While it remains to be seen who the future stars will be, there is no doubt that there are some remarkably talented young musicians in the Classical vein emerging around the world. The competition for the limited slots available on the world stage is fierce, in part because we seem to have gotten better and better at finding, training, and nurturing talented young people.
On one hand, this is sad because often it seems that the ability to play and deal with the pressures of the top tier of artistic performance is not enough. Today’s young artist must play flawlessly with great artistic depth AND look like someone from a glamor magazine, too, or be shuffled off to one of the increasingly competitive secondary markets.
On the other hand, audiences are treated to an unprecedented number of truly great performers who can deliver virtually error-free virtuosity time and again. In fact, it is sometimes a shock to listed to recordings of the greats from the first half of the 20th Century and hear that they did include the occasional clinker. This does not diminish their greatness, but simply acknowledges that eliminating even the smallest mistake was not their goal. Today’s audiences, brought up on the perfection of the recording studio, expect, and get, note-perfect performances from performers who can deliver them with great musical content.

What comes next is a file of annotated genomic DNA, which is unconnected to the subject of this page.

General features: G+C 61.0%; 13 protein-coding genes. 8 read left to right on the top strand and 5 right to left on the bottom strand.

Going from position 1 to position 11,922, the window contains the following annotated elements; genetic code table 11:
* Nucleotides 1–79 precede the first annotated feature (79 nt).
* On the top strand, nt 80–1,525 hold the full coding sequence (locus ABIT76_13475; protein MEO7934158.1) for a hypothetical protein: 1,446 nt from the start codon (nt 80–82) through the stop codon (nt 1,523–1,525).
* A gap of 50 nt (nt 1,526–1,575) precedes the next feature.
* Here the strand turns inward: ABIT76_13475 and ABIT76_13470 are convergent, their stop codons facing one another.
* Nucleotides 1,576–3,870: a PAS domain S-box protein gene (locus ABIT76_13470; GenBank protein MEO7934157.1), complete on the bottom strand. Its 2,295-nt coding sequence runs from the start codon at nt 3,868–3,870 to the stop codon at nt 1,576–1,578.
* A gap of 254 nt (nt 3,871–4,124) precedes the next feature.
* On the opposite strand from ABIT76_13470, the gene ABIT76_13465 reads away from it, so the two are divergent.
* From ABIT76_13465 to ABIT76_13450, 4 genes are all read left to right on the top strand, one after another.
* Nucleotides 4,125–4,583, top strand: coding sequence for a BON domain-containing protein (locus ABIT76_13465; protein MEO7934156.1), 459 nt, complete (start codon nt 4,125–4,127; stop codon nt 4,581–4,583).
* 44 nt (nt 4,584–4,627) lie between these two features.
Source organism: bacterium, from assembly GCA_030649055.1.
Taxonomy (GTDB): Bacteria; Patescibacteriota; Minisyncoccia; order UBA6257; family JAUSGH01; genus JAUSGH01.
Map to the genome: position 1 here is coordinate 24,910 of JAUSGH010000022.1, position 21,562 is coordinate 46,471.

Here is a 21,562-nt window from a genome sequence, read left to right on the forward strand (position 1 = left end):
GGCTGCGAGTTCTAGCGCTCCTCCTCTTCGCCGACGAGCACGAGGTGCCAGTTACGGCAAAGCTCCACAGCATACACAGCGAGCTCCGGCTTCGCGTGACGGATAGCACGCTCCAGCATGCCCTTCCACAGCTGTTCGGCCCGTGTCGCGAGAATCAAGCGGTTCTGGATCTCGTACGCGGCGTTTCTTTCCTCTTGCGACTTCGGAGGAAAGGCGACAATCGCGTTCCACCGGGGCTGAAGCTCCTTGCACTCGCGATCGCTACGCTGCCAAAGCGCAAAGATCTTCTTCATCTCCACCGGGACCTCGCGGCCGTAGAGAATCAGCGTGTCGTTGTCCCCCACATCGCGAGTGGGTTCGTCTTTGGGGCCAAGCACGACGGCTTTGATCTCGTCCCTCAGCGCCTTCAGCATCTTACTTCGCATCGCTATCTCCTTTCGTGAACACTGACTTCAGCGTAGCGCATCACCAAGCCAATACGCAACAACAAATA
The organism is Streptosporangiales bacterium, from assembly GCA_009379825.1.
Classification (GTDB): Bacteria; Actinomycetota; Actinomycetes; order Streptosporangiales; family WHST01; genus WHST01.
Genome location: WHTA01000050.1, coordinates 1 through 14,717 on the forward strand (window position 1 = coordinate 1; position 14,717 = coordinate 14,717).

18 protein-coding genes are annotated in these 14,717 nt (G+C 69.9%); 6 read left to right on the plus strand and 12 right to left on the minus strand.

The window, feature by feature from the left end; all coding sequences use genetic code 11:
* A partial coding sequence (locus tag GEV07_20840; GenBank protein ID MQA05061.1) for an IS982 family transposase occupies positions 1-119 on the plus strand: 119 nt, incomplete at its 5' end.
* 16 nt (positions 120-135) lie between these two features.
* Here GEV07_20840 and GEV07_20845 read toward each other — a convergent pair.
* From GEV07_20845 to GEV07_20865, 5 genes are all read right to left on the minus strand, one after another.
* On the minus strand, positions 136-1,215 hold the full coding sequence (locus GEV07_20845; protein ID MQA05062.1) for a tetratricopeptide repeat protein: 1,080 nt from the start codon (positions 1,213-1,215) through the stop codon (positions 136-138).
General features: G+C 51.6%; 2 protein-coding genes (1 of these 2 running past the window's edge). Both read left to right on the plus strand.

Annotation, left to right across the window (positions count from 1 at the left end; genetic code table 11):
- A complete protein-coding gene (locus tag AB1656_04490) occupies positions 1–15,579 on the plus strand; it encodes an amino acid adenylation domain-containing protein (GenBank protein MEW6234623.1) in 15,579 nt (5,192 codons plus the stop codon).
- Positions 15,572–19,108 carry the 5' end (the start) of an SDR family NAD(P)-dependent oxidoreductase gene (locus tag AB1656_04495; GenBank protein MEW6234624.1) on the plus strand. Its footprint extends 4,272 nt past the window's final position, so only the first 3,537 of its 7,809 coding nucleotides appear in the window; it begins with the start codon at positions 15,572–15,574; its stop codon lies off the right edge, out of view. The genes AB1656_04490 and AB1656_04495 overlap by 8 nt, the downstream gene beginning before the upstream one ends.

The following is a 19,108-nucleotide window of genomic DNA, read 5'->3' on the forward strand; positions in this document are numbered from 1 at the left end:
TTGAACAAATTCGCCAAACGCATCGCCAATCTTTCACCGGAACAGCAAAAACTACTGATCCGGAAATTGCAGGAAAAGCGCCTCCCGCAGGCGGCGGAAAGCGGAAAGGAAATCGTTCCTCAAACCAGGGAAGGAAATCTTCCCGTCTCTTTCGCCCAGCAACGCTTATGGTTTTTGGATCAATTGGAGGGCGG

Seattle audiences can hear some of these potential future stars on Saturday, May 19th, when the Seattle Young Artists Music Festival presents a concert of the winners of their 2012 Concerto Competition. Performers Evan Hjort, Amelia Sie, and Lu Yu Lucy Wang, violins, Jeremy Steele and Karissa Zadinsky, cello, and Daniel Oslin, piano will perform in concert with Philharmonia Northwest conducted by Eric Garcia, Assistant Conductor of the Seattle Symphony Orchestra. Performance is at 7:30 PM at Kane Hall on the University of Washington campus (NE 41st St & 15th Ave NE in Seattle).